So what gives?

The answer involves how many people are tested, the age of an infected population and factors such as whether the health care system is overwhelmed, scientists say.

Fast-moving viruses come with a cruel twist.

They tend to hammer hardest at people on the front lines of defense, making the rest of us that much more vulnerable.

Truckers, warehouse workers and cargo handlers, all in a vast network, find themselves one endless day after the next getting food, medicine and, yes, toilet paper to customers.

The complex supply logistics of our 21st-century world face a gathering storm even as reliance on those supply chains becomes more critical in the worst public health crisis in generations.

Over a thousand people in the U.S. have died from COVID-19, and over a third of those deaths have taken place in New York. Nearly half the confirmed cases in the United States are in New York.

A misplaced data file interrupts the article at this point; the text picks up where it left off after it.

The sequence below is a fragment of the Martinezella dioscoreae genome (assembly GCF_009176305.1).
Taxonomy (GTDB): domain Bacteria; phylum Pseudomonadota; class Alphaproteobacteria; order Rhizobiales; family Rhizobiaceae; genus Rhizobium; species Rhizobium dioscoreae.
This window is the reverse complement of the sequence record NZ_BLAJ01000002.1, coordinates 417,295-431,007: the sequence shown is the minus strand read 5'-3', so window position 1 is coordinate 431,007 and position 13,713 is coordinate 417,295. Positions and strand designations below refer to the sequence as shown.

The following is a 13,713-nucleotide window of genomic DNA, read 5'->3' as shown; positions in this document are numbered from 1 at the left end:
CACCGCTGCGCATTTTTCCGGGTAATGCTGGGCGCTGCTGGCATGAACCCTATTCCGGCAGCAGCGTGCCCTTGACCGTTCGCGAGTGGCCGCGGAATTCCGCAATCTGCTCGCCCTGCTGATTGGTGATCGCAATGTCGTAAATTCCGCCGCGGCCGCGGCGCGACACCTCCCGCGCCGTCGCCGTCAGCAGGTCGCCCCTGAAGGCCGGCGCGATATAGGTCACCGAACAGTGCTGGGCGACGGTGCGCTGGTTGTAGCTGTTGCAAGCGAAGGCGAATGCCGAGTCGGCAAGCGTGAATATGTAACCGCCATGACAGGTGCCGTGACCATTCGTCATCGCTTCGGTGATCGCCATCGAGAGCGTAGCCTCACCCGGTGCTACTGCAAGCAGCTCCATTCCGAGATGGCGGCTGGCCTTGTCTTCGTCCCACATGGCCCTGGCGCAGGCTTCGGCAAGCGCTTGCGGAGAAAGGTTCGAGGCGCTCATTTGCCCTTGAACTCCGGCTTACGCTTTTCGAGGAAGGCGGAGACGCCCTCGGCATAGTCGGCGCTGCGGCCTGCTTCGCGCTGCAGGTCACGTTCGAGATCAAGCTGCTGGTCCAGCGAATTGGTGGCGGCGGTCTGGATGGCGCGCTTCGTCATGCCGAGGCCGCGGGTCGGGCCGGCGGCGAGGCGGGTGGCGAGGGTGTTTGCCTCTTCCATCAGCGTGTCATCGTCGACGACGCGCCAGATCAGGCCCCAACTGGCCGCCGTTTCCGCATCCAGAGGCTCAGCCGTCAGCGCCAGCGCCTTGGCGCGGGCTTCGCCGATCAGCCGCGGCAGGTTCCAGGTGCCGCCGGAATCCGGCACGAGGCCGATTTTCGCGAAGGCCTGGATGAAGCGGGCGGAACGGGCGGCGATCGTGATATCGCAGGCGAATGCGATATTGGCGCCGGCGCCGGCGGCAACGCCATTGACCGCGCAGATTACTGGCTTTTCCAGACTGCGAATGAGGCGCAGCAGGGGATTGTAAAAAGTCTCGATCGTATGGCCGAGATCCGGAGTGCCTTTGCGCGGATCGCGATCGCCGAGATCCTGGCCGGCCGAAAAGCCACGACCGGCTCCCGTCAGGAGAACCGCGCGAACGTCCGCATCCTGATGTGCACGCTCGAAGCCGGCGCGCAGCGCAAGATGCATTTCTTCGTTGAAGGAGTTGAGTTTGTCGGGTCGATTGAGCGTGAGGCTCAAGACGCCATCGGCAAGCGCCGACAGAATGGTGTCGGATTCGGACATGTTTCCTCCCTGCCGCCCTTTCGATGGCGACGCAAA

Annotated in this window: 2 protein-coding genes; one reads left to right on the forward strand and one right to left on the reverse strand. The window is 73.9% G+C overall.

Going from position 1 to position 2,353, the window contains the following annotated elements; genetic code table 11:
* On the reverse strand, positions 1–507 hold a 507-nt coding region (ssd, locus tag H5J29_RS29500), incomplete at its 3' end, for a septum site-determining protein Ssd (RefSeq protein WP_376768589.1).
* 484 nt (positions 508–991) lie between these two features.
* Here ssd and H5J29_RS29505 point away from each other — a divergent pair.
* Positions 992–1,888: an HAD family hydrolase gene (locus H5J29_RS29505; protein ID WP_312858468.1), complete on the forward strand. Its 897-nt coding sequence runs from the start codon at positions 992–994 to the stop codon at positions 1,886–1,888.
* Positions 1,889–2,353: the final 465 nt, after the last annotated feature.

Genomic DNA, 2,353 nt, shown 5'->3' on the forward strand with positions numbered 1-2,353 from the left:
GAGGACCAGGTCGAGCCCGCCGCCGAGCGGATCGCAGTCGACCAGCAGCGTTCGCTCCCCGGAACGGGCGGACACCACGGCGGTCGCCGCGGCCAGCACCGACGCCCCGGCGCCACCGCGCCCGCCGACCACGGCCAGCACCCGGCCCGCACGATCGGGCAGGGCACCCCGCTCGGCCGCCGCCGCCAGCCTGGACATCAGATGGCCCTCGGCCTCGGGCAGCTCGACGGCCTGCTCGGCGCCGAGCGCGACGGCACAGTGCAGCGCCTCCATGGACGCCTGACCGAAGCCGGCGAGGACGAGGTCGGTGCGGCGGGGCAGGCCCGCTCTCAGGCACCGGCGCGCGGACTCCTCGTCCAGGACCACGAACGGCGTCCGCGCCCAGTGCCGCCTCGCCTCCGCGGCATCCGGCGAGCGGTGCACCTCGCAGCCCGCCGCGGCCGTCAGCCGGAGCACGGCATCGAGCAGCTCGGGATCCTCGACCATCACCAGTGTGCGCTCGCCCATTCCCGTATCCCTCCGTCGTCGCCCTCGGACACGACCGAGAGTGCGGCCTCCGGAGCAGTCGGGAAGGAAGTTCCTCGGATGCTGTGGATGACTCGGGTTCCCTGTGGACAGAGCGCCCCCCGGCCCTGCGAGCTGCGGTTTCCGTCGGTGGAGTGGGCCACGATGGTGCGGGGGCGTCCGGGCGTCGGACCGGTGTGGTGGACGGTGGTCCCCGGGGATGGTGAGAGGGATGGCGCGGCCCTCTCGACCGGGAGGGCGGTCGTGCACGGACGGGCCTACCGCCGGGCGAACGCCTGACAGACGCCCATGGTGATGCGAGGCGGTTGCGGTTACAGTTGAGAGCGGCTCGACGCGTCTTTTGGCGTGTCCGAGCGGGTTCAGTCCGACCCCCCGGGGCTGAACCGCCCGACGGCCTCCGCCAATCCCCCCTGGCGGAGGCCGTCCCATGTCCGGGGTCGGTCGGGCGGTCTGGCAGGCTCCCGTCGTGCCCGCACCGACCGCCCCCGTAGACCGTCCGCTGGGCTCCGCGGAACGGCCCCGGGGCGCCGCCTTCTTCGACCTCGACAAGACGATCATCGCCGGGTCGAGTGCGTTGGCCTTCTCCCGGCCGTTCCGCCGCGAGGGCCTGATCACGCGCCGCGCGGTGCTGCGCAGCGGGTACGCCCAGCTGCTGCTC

The U.S. Senate's $2 trillion coronavirus relief package includes more than $30 billion for education, with more than $14 billion for colleges and universities and at least $13.5 billion for the nation's K-12 schools.

Updated 2:46 p.m. ET

Louisiana has emerged as a hot spot for the spread of coronavirus, with nearly 2,305 cases of COVID-19 and 83 reported deaths.

"Our rate of growth is faster than any state in the country," Democratic Gov. John Bel Edwards said during a televised address this week.

He warns the crisis has overwhelmed Louisiana's ability to combat the spread of the disease, and care for the sick. And in contrast to neighboring states, Louisiana is imposing tight restrictions on movement and economic activity.

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NOEL KING, HOST:

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NOEL KING, HOST:

Toilet tissue isn't the only paper product that Americans are hoarding these days. Paper money is also in high demand.

Banks are seeing more cash withdrawals as nervous customers try to protect themselves from the uncertainty of the coronavirus clampdown.